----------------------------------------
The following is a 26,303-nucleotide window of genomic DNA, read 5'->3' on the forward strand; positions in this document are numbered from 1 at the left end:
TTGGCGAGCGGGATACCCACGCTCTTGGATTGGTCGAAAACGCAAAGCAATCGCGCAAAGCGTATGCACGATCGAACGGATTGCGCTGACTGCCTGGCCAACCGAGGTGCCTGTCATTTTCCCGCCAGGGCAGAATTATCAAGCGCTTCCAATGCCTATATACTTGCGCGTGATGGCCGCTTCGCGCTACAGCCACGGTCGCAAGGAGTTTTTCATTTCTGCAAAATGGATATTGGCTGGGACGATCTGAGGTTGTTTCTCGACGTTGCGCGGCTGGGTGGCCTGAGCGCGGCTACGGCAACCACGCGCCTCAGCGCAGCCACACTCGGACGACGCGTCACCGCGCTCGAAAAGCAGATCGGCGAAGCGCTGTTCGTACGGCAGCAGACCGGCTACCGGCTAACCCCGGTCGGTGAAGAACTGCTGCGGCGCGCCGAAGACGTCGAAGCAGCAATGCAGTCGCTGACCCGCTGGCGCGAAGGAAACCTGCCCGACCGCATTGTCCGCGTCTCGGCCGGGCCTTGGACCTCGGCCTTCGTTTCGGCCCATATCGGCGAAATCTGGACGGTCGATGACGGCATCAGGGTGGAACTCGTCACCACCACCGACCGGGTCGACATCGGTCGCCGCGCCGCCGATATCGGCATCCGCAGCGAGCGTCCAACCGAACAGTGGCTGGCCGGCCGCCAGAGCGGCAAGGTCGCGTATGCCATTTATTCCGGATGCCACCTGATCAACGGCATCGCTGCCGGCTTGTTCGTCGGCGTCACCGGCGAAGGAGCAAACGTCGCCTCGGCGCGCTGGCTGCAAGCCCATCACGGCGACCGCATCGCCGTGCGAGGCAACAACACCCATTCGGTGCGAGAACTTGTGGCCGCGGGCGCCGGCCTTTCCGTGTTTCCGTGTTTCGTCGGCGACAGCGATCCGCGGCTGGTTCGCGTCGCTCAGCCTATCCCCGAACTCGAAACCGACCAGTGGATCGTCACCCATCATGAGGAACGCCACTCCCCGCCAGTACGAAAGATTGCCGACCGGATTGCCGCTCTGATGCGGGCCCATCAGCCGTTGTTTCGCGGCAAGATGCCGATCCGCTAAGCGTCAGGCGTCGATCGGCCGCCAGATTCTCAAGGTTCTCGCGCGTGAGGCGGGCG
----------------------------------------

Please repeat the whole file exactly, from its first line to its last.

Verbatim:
The following is a 26,303-nucleotide window of genomic DNA, read 5'->3' on the forward strand; positions in this document are numbered from 1 at the left end:
TTGGCGAGCGGGATACCCACGCTCTTGGATTGGTCGAAAACGCAAAGCAATCGCGCAAAGCGTATGCACGATCGAACGGATTGCGCTGACTGCCTGGCCAACCGAGGTGCCTGTCATTTTCCCGCCAGGGCAGAATTATCAAGCGCTTCCAATGCCTATATACTTGCGCGTGATGGCCGCTTCGCGCTACAGCCACGGTCGCAAGGAGTTTTTCATTTCTGCAAAATGGATATTGGCTGGGACGATCTGAGGTTGTTTCTCGACGTTGCGCGGCTGGGTGGCCTGAGCGCGGCTACGGCAACCACGCGCCTCAGCGCAGCCACACTCGGACGACGCGTCACCGCGCTCGAAAAGCAGATCGGCGAAGCGCTGTTCGTACGGCAGCAGACCGGCTACCGGCTAACCCCGGTCGGTGAAGAACTGCTGCGGCGCGCCGAAGACGTCGAAGCAGCAATGCAGTCGCTGACCCGCTGGCGCGAAGGAAACCTGCCCGACCGCATTGTCCGCGTCTCGGCCGGGCCTTGGACCTCGGCCTTCGTTTCGGCCCATATCGGCGAAATCTGGACGGTCGATGACGGCATCAGGGTGGAACTCGTCACCACCACCGACCGGGTCGACATCGGTCGCCGCGCCGCCGATATCGGCATCCGCAGCGAGCGTCCAACCGAACAGTGGCTGGCCGGCCGCCAGAGCGGCAAGGTCGCGTATGCCATTTATTCCGGATGCCACCTGATCAACGGCATCGCTGCCGGCTTGTTCGTCGGCGTCACCGGCGAAGGAGCAAACGTCGCCTCGGCGCGCTGGCTGCAAGCCCATCACGGCGACCGCATCGCCGTGCGAGGCAACAACACCCATTCGGTGCGAGAACTTGTGGCCGCGGGCGCCGGCCTTTCCGTGTTTCCGTGTTTCGTCGGCGACAGCGATCCGCGGCTGGTTCGCGTCGCTCAGCCTATCCCCGAACTCGAAACCGACCAGTGGATCGTCACCCATCATGAGGAACGCCACTCCCCGCCAGTACGAAAGATTGCCGACCGGATTGCCGCTCTGATGCGGGCCCATCAGCCGTTGTTTCGCGGCAAGATGCCGATCCGCTAAGCGTCAGGCGTCGATCGGCCGCCAGATTCTCAAGGTTCTCGCGCGTGAGGCGGGCG